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Quantifying the Effects of Antimicrobials on In vitro Biofilm Architecture using COMSTAT Software

Amanda J. Morris1, Alvin Li1, Lindsay Jackson1, Yvonne C. W. Yau1,2, Valerie Waters1,3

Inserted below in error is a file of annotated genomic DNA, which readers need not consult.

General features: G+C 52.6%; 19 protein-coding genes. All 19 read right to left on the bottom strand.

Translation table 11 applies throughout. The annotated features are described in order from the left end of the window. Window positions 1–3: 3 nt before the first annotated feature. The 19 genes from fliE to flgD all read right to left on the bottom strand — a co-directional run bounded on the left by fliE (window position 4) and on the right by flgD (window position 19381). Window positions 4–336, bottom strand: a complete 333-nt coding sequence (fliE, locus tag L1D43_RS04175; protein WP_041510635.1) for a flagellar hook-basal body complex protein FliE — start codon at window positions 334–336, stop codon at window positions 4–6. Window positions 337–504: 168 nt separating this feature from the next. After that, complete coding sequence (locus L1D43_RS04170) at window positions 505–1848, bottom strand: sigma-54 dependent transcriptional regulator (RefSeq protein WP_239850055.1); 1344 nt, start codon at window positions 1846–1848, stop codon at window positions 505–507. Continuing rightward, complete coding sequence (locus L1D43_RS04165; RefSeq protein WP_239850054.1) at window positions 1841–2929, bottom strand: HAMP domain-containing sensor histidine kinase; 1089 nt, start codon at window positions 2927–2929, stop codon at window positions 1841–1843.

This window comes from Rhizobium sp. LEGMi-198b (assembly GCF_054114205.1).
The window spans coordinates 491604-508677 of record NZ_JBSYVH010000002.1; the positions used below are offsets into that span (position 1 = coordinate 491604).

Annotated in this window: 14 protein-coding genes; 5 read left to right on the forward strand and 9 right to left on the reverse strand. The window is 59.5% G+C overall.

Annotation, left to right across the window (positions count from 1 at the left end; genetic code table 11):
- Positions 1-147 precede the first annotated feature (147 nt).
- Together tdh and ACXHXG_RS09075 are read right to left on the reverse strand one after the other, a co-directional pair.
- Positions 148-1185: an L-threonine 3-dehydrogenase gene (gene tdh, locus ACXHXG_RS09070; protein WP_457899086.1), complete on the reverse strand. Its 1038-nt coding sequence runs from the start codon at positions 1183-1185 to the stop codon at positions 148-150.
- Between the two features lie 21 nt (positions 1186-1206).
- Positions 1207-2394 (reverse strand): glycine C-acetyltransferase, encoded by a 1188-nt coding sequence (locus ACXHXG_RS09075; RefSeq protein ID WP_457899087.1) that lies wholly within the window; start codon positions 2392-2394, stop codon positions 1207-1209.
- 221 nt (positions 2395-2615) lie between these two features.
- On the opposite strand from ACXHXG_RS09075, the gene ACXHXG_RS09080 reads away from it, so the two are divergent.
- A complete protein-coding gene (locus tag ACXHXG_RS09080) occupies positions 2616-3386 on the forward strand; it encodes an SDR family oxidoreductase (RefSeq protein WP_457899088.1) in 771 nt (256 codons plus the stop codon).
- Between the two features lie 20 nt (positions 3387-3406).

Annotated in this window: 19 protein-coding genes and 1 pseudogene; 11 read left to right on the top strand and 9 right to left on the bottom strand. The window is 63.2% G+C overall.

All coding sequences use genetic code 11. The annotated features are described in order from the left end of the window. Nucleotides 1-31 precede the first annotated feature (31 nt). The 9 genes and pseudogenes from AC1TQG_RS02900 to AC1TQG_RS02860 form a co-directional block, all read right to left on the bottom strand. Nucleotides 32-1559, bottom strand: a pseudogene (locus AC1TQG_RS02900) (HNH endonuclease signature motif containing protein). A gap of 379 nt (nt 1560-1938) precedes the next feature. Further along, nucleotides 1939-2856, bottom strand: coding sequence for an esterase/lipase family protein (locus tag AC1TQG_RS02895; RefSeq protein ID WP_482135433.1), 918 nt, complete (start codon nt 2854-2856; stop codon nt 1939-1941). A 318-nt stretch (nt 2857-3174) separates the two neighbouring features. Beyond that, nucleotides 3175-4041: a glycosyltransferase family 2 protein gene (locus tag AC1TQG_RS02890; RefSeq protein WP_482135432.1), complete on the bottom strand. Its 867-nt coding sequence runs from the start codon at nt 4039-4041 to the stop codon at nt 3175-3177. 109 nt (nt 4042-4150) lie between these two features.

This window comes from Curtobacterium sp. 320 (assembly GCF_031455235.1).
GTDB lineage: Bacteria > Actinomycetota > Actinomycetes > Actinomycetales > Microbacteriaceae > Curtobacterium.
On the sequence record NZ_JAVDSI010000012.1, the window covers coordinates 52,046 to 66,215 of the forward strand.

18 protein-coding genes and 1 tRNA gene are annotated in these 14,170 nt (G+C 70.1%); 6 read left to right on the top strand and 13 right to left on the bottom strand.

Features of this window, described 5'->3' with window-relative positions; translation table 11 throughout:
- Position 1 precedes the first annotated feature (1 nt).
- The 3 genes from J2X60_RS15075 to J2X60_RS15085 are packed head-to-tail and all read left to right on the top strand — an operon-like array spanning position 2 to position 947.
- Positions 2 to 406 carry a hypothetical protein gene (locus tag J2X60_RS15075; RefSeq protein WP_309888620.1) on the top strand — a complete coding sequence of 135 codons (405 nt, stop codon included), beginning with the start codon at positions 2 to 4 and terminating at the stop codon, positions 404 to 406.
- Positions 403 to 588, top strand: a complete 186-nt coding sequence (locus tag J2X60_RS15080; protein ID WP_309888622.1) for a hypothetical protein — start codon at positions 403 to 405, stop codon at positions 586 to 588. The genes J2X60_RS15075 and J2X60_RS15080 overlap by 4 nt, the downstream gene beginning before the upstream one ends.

Biofilms are aggregates of microorganisms that rely on a self-produced matrix of extracellular polymeric substance for protection and structural integrity. The nosocomial pathogen, Pseudomonas aeruginosa, is known to adopt a biofilm mode of growth, causing chronic pulmonary infection in patients with cystic fibrosis (CF). The computer program, COMSTAT, is a useful tool for quantifying antimicrobial-induced changes in P. aeruginosa biofilm architecture by extracting data from three-dimensional confocal images. However, standardized operation of the software is less commonly addressed, which is important for optimal reporting of biofilm behavior and cross-center comparison. Thus, the aim of this protocol is to provide a simple and reproducible framework for quantifying in vitro biofilm structures under varying antimicrobial conditions via COMSTAT. The technique is modeled using a CF P. aeruginosa isolate, grown in the form of biofilm replicates, and exposed to tobramycin and the anti-Psl monoclonal antibody, Psl0096. The step-by-step approach aims to reduce user ambiguity and minimize the chance of overlooking crucial image-processing steps. Specifically, the protocol emphasizes the elimination of subjective variations associated with the manual operation of COMSTAT, including image segmentation and the selection of appropriate quantitative analysis functions. Although this method requires users to spend additional time processing confocal images prior to running COMSTAT, it helps minimize misrepresented biofilm heterogenicity in automated outputs.

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